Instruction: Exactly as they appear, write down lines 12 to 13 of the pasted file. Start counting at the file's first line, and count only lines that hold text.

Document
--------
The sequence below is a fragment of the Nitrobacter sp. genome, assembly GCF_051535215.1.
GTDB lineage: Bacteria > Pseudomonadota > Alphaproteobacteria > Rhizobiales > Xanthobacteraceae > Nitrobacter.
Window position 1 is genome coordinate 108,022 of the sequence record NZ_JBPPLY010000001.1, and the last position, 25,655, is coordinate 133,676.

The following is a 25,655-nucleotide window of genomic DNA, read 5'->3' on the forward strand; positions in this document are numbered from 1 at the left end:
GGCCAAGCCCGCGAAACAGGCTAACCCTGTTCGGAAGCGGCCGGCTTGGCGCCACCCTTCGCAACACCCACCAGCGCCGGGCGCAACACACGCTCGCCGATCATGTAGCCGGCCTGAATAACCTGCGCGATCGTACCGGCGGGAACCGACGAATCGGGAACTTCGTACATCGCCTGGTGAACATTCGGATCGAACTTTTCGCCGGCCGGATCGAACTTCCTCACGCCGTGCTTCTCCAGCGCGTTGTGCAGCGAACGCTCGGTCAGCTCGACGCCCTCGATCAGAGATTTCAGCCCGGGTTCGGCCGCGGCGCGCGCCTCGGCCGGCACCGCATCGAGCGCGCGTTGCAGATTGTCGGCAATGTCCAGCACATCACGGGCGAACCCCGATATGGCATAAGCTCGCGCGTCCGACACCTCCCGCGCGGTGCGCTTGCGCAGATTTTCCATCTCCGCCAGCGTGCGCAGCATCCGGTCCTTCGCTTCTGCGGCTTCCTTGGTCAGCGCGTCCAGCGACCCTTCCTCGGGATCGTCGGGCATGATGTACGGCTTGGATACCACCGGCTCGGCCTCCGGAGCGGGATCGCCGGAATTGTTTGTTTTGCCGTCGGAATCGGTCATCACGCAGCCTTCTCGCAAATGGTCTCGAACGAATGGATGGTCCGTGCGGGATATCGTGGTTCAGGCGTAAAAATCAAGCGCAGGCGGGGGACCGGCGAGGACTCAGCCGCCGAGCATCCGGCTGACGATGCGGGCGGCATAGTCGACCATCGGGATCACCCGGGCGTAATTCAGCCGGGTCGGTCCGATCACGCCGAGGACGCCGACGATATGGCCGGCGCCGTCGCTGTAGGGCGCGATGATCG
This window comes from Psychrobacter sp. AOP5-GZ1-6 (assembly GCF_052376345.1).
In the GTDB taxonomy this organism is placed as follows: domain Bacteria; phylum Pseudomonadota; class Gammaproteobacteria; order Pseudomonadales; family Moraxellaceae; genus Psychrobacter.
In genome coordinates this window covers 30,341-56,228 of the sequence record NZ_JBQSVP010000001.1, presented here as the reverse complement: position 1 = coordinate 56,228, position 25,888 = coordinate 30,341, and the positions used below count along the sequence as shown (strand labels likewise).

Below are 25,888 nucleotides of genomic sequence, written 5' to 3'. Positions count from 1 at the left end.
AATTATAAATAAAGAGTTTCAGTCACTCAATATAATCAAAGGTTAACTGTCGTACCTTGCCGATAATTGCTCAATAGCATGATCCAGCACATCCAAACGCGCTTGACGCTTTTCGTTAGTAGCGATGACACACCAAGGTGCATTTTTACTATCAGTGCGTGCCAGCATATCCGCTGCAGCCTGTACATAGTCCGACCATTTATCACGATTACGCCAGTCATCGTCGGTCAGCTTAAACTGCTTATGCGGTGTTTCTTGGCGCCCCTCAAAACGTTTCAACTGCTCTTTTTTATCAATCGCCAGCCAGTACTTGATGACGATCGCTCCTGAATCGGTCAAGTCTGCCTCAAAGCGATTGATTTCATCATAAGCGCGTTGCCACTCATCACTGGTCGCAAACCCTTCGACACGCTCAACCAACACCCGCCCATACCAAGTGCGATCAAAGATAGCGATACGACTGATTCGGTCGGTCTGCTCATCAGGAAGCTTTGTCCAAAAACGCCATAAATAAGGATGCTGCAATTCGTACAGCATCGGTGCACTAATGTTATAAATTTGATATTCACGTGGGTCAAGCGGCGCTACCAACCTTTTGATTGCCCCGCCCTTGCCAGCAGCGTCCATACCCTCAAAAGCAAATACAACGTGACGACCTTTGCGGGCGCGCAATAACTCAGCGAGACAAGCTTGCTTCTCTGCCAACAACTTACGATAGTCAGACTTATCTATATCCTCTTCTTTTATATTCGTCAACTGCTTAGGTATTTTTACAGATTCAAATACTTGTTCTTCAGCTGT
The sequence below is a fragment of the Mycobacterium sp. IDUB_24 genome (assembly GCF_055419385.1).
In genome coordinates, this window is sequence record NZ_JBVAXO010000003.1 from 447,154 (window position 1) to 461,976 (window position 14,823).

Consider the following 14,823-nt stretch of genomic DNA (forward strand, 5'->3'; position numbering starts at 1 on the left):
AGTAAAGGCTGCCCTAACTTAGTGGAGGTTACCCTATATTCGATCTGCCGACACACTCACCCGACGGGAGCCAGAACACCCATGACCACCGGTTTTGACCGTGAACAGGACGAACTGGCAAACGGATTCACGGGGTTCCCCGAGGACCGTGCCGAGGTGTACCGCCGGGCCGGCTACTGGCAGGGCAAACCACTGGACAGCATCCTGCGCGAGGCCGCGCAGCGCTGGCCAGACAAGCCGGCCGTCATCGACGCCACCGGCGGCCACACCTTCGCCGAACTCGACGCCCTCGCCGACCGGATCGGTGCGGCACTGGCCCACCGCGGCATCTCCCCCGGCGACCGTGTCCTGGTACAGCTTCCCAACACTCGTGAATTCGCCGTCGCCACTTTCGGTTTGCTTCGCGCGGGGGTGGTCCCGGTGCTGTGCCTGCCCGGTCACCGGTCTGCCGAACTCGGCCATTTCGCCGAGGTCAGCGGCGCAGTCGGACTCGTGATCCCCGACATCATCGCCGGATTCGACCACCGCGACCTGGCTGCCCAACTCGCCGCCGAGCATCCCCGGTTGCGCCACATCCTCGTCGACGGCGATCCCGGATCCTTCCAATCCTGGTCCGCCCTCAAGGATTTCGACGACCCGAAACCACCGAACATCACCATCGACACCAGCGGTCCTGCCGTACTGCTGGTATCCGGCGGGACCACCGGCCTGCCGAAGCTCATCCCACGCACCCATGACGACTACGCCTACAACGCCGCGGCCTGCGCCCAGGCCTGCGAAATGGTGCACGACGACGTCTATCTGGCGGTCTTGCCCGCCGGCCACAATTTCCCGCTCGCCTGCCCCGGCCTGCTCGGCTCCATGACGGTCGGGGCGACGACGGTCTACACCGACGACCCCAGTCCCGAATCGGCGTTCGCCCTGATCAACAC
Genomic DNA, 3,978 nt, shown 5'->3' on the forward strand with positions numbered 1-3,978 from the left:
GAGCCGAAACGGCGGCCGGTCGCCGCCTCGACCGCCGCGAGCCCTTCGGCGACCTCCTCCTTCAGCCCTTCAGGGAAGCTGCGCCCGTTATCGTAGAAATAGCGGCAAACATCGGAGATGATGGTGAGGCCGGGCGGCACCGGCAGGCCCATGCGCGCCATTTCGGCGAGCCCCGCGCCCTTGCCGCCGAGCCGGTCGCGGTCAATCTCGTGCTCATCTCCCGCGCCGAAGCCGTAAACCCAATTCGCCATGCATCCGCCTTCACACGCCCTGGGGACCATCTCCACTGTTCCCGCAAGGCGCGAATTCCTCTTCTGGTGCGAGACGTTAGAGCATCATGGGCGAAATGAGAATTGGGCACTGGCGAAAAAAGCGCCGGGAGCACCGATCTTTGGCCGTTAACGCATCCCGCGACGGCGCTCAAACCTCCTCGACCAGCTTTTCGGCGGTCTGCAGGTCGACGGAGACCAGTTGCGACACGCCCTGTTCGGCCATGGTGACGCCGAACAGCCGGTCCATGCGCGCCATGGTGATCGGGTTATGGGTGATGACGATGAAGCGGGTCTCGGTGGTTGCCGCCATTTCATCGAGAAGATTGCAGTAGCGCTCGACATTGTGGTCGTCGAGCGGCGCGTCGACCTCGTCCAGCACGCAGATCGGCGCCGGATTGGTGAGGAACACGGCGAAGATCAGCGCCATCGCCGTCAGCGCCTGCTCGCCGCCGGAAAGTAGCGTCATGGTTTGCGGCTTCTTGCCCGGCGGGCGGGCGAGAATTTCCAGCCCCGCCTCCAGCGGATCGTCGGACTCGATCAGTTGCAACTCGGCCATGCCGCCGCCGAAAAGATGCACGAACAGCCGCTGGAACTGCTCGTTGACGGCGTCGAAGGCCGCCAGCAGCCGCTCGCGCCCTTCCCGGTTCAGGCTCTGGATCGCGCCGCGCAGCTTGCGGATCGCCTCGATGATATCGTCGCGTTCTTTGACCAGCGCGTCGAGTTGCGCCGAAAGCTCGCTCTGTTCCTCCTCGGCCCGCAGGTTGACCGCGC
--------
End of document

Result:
In genome coordinates, this window is sequence record NZ_JBVAXO010000003.1 from 447,154 (window position 1) to 461,976 (window position 14,823).

Consider the following 14,823-nt stretch of genomic DNA (forward strand, 5'->3'; position numbering starts at 1 on the left):